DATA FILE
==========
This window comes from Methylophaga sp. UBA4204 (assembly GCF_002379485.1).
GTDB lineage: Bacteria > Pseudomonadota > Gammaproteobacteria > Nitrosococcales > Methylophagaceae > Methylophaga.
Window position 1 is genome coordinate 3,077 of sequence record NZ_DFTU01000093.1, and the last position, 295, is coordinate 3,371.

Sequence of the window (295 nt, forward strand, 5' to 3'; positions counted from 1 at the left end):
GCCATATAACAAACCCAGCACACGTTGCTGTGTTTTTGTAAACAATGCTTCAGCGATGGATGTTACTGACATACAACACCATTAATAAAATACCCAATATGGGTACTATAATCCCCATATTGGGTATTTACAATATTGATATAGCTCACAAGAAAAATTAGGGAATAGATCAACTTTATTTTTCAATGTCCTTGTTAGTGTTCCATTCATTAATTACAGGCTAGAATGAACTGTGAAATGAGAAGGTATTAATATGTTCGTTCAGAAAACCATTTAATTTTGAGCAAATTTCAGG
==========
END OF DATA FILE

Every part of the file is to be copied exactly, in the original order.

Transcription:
This window comes from Methylophaga sp. UBA4204 (assembly GCF_002379485.1).
GTDB lineage: Bacteria > Pseudomonadota > Gammaproteobacteria > Nitrosococcales > Methylophagaceae > Methylophaga.
Window position 1 is genome coordinate 3,077 of sequence record NZ_DFTU01000093.1, and the last position, 295, is coordinate 3,371.

Sequence of the window (295 nt, forward strand, 5' to 3'; positions counted from 1 at the left end):
GCCATATAACAAACCCAGCACACGTTGCTGTGTTTTTGTAAACAATGCTTCAGCGATGGATGTTACTGACATACAACACCATTAATAAAATACCCAATATGGGTACTATAATCCCCATATTGGGTATTTACAATATTGATATAGCTCACAAGAAAAATTAGGGAATAGATCAACTTTATTTTTCAATGTCCTTGTTAGTGTTCCATTCATTAATTACAGGCTAGAATGAACTGTGAAATGAGAAGGTATTAATATGTTCGTTCAGAAAACCATTTAATTTTGAGCAAATTTCAGG